Like the proverbial buses Saints waited a while for an away win and when it finally came others have started to follow. Four months separated Saints’ first regular season away win of 2017 at Catalans Dragons and their second at Wakefield. That success was quickly followed up by this pulsating if sometimes dogged performance against Daryl Powell’s League Leaders Shield winners in waiting.
Cas will have to wait a little longer to have that success confirmed thanks largely to the defensive effort from Justin Holbrook’s side. The Aussie coach correctly identified that much of the Tigers’ most potent attacking threat comes down their left edge even in the absence of 34-try Greg Eden. With that in mind Holbrook instilled an air of desperation in his players to work hard for each other to nulify that strength. This placed extra pressure on the much maligned former NRL pair Ryan Morgan and Dominique Peyroux but they stood up to it admirably. Between them they made 39 tackles from those wide defensive positions. On the rare occasions that they did miss Saints always had one, two or even three men fighting hard to repair the damage. Jonny Lomax, Tommy Makinson and Theo Fages all popped up repeatedly to save the day as Cas failed to capitalise on the weight of possession given to them by a Saints team still guilty of some pretty fundamental errors with ball in hand. With 42 missed tackles throughout the team the determination to recover sufficiently to repair that damage, to bend and not break, was perhaps the most vital attribute on display.
Is There A Halfback Controversy
Followers of the NFL will be familiar with the phrase ‘quarterback controversy’. This occurs most often when a starting quarterback sustains an injury allowing the back-up to shine in his absence and so provoke fierce debate about who should start when both are fit and available. A similar situation could be developing at Saints in regards to halfbacks Matty Smith and Danny Richardson. Smith made the high profile move back to Saints from Wigan at the end of 2016 and with a long term deal in the bag looked set to start unchallenged for the next couple of seasons at least.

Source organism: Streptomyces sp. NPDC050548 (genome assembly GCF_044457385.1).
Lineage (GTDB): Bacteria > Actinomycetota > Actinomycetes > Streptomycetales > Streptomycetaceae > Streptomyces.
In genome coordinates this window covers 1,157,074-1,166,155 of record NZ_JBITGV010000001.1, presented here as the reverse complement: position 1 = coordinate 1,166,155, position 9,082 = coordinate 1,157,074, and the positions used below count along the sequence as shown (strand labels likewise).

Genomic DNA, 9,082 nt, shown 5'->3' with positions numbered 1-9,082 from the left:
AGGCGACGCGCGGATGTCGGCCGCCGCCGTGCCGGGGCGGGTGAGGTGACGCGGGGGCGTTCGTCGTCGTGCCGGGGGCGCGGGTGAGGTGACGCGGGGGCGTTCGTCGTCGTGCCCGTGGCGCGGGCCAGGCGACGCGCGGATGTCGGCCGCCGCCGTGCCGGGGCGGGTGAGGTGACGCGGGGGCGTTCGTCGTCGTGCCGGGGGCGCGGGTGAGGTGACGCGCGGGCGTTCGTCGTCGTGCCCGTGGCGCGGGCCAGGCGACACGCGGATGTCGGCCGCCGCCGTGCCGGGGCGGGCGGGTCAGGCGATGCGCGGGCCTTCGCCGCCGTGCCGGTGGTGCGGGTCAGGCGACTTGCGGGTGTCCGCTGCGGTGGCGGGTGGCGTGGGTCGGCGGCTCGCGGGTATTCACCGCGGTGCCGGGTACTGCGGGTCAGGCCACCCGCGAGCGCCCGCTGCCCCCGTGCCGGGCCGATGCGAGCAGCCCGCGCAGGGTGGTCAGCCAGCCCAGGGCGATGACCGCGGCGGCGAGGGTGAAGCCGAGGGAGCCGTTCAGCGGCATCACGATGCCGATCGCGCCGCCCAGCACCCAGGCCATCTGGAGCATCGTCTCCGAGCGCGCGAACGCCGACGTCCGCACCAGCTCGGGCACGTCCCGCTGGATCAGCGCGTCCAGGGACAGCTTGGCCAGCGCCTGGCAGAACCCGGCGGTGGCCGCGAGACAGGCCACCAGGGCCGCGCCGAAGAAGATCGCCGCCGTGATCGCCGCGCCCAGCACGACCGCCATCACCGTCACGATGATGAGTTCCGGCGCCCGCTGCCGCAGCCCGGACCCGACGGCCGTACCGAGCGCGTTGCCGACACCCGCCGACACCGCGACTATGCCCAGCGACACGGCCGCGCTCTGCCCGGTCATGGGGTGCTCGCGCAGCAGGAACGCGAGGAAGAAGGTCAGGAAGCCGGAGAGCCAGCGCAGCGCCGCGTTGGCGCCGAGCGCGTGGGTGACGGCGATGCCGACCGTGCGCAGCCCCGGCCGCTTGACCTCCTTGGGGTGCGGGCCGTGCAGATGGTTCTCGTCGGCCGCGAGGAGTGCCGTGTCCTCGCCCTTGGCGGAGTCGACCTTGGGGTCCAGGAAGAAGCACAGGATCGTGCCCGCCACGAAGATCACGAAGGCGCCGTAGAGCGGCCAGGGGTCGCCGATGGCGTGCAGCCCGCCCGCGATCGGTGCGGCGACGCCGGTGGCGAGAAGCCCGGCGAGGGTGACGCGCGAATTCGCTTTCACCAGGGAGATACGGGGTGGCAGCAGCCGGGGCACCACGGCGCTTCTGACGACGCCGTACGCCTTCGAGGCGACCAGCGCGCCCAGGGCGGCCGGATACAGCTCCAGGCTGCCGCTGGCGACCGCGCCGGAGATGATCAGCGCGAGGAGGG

Yet the nasty eye injury that Smith picked up in the defeat at Leeds at the end of June offered Richardson an opportunity. He took that chance, playing a full part as Saints enjoyed wins over Hull FC, Catalans Dragons and Wakefield to drag themselves back into top four contention ahead of the start of the Super 8s. Smith’s return to the 17 in this one had come earlier than expected given the nature of his injury, but rather than take the Keiron Cunningham route and immediately reinstate the more experienced man Holbrook kept faith with Richardson as a starter while opting for the insurance of Smith on the bench. As fate would have it Richardson suffered a head injury close to half time at the Mend-A-Hose Jungle forcing Smith into action. In many ways it was the perfect situation for a scrum half of Smith’s type. A steady presence and good game manager able to kick for territory when the yards became tough to make. He added a touch of cunning too, neatly slicing a kick through the defence for Lomax to score and restore a two-score advantage just after Adam Milner had taken advantage of a rare defensive lapse to pinch a try from dummy half.